One of London’s largest councils says it will be in “serious difficulty” if it does not plan for the arrival of more Romanian and Bulgarian migrants.
Philippa Roe, Conservative leader of Westminster City Council, said the end of work restrictions on migrants next year was likely to have a big impact.
Most incomers would be “low-skilled” and the council must anticipate “the costs of looking after these people”.
Diplomats for the two countries have played down the likely impact.
The end of restrictions on what work Romanians and Bulgarians migrants can do in the UK, in force since the two countries joined the EU in 2007, have triggered a fierce political debate.
‘Tip of the iceberg’
Giving evidence to a parliamentary committee, Ms Roe said migration from Romania was already having “quite an impact” on her borough, suggesting there had been an increase in the number of people sleeping rough around Marble Arch and a rise in low-level crime in the area.
This, she told the Commons Public Administration Committee, was only the “tip of the iceberg”.
“It started with the Olympics when they felt this was a massive opportunity to make a bit of money and now summer is coming again and they are back again.”
Half the borough’s population was already born outside the UK, she said, and an anticipated “influx” of people from Romania and Bulgaria next year would have a major effect on the supply of housing, healthcare and other services.
Professor John Salt
University College London
“If we do not plan for that, we are going to be in serious difficulty,” she said. “The implications are serious if we get it wrong.”
She added: “There are people who are economically going to contribute but mostly in lower-skilled jobs, Therefore, over time, there may be costs as a local authority in looking after these people and we need to get a real handle on what that is likely to be.”
An immigration expert told the committee that the government should have more accurate information about the likely number of arrivals than it had had in 2004, when Poland, the Czech Republic and eight other countries joined the EU.
Prof John Salt, co-director of the migration research unit at University College London, said population flows could be better anticipated now and he expected there was “some file” sitting in a desk in Whitehall providing an estimate.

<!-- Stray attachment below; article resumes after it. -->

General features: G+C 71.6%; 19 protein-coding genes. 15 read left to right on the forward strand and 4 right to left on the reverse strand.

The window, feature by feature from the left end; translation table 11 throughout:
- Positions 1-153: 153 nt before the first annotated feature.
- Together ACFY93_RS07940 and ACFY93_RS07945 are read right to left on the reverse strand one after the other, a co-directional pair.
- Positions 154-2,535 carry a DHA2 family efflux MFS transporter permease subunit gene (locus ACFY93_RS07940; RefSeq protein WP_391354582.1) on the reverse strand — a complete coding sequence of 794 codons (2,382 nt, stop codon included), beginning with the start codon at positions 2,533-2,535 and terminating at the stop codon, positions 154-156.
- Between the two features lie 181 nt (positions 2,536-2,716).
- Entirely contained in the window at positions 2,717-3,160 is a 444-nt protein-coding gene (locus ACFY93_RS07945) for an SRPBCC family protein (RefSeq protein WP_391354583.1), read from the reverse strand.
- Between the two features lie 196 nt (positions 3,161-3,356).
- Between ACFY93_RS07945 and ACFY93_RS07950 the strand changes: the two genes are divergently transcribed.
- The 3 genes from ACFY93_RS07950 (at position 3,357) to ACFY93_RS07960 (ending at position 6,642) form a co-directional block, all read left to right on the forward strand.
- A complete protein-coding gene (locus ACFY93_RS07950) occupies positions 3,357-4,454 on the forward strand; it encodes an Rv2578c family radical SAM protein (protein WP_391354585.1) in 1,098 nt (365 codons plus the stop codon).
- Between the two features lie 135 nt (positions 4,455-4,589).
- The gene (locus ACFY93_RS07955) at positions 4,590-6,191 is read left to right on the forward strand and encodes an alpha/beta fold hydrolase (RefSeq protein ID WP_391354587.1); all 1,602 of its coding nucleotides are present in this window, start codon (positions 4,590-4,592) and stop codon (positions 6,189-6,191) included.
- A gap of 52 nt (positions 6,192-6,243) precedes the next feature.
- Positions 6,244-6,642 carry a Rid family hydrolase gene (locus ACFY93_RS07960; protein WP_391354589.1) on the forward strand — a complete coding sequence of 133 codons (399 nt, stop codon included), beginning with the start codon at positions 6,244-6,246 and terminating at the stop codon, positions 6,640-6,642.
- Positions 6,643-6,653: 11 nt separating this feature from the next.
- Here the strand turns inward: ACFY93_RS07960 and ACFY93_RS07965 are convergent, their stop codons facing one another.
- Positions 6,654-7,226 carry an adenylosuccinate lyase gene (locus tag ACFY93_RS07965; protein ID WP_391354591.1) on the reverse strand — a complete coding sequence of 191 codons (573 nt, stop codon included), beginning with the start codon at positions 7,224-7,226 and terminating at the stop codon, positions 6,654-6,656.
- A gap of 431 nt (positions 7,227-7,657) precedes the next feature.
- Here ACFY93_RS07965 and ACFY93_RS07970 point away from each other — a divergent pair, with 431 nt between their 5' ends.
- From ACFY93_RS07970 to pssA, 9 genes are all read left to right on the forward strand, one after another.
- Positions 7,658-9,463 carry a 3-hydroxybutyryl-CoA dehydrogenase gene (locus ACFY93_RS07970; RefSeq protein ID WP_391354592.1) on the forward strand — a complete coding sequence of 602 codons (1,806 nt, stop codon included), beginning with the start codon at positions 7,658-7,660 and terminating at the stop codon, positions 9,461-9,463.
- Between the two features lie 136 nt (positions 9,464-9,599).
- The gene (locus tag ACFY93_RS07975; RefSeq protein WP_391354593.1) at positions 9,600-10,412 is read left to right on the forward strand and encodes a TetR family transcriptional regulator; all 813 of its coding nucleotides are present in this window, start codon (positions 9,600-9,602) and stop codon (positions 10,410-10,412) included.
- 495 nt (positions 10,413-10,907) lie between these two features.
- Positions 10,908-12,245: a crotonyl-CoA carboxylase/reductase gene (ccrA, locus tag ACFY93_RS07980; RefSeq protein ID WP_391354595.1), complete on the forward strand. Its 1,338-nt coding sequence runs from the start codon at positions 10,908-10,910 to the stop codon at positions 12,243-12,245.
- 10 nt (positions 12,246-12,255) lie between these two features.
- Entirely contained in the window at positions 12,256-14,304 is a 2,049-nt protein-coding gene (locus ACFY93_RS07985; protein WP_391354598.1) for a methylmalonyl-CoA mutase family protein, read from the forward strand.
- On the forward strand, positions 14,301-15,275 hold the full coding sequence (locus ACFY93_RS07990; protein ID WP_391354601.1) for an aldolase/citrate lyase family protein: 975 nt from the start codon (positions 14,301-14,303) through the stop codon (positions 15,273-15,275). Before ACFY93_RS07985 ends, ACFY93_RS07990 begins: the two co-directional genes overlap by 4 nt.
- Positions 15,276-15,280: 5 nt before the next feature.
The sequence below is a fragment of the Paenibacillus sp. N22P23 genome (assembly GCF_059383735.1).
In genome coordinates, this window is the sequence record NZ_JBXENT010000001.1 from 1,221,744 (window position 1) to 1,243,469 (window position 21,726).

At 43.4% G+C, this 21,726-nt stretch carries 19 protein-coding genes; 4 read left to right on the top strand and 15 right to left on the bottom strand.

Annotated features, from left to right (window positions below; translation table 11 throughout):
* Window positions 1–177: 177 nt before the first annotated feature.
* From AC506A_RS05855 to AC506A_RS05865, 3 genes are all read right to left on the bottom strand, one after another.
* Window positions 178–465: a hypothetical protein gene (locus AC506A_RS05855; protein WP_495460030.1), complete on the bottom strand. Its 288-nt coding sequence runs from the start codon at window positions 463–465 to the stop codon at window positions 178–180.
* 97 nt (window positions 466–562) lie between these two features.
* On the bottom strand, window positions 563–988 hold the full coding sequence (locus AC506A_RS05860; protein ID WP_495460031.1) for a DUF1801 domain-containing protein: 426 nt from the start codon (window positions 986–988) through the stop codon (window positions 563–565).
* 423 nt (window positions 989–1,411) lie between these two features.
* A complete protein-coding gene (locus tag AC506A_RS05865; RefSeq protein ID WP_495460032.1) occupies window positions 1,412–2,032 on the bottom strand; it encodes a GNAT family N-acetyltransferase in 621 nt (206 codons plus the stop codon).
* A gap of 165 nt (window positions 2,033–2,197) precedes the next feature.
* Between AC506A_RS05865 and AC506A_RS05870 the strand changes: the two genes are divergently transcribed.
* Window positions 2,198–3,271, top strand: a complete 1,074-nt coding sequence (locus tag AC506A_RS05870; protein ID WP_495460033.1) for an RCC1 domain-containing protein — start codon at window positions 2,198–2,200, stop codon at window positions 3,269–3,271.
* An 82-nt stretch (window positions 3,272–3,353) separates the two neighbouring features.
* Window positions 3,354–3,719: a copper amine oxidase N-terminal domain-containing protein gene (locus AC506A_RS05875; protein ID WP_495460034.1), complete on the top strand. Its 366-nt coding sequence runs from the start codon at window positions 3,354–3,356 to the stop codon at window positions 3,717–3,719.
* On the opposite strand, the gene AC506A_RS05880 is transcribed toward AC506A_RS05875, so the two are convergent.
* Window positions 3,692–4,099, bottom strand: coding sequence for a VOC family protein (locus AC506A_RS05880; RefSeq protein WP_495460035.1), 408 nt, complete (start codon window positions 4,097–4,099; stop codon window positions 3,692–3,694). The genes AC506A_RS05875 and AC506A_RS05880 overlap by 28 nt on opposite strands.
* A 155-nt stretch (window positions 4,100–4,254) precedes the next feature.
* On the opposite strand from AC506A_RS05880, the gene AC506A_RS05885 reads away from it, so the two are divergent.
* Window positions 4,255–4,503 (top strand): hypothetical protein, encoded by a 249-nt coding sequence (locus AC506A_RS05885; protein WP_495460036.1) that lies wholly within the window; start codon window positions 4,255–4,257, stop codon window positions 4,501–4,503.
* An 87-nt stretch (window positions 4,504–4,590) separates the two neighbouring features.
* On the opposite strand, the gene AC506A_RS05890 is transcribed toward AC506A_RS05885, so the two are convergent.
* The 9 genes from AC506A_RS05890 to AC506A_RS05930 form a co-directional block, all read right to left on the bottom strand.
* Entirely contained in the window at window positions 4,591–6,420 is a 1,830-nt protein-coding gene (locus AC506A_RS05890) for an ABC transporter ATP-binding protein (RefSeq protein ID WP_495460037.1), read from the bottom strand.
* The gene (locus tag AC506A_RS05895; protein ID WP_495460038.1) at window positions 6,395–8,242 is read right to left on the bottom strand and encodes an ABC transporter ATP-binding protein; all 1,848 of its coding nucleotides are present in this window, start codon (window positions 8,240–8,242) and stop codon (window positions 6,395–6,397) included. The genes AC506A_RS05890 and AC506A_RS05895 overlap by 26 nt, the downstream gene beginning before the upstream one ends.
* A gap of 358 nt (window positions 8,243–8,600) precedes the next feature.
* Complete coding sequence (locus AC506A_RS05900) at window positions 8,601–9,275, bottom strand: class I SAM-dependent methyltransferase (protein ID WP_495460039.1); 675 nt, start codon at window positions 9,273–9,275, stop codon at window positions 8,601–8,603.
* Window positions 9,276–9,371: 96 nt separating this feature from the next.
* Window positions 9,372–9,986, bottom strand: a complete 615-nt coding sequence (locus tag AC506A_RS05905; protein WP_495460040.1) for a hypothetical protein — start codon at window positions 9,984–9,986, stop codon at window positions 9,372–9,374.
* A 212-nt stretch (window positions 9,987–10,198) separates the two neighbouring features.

“It may not have been published, but I can’t believe a calculation has not been made,” he told MPs.
Ministers say accurate predictions cannot be given, since seven other countries are also ending their transitional controls at the same time.
But the Bulgarian and Romanian authorities have said they expect a maximum of 35,000 people to come to the UK next year.
Speaking on Tuesday, the Romanian ambassador to the UK said many of those already here were doing jobs that could not be filled by British nationals and that the Olympic Stadium could not have been built without the input of Romanian workers.
The Conservatives have pledged to reduce net migration – the difference between the number of people leaving the country permanently every year and those arriving – from more than 200,000 during the last government to less than 100,000.
Ms Roe said net migration was a “blunt instrument” and there was a “lack of public understanding” about what it meant. The public believed people were counted when they entered the UK when this was not case, she added, and the UK should move towards a comprehensive e-borders system.
Prof Salt said statistics could never be truly accurate due to their complexity, suggesting the only two countries that had a complete picture of who was living there were Australia – which had entry and exit checks – and North Korea “who we do not want to emulate”.
He called for a feasibility study to be carried out into setting up a population register, although he acknowledged that this might be “politically impossible” due to the legacy of opposition to the identity cards.
Conservative MP Bernard Jenkin, who chairs the committee, said the margins for error in the current calculation of migration statistics were too great and, as a result, the benchmarks used by government may potentially be misleading.
At the moment, he said it was possible for the government to claim it was meeting its target when it actually was “miles off” and, in contrast, ministers could introduce “draconian” policies in pursuit of a target that had already been met.
BBC © 2013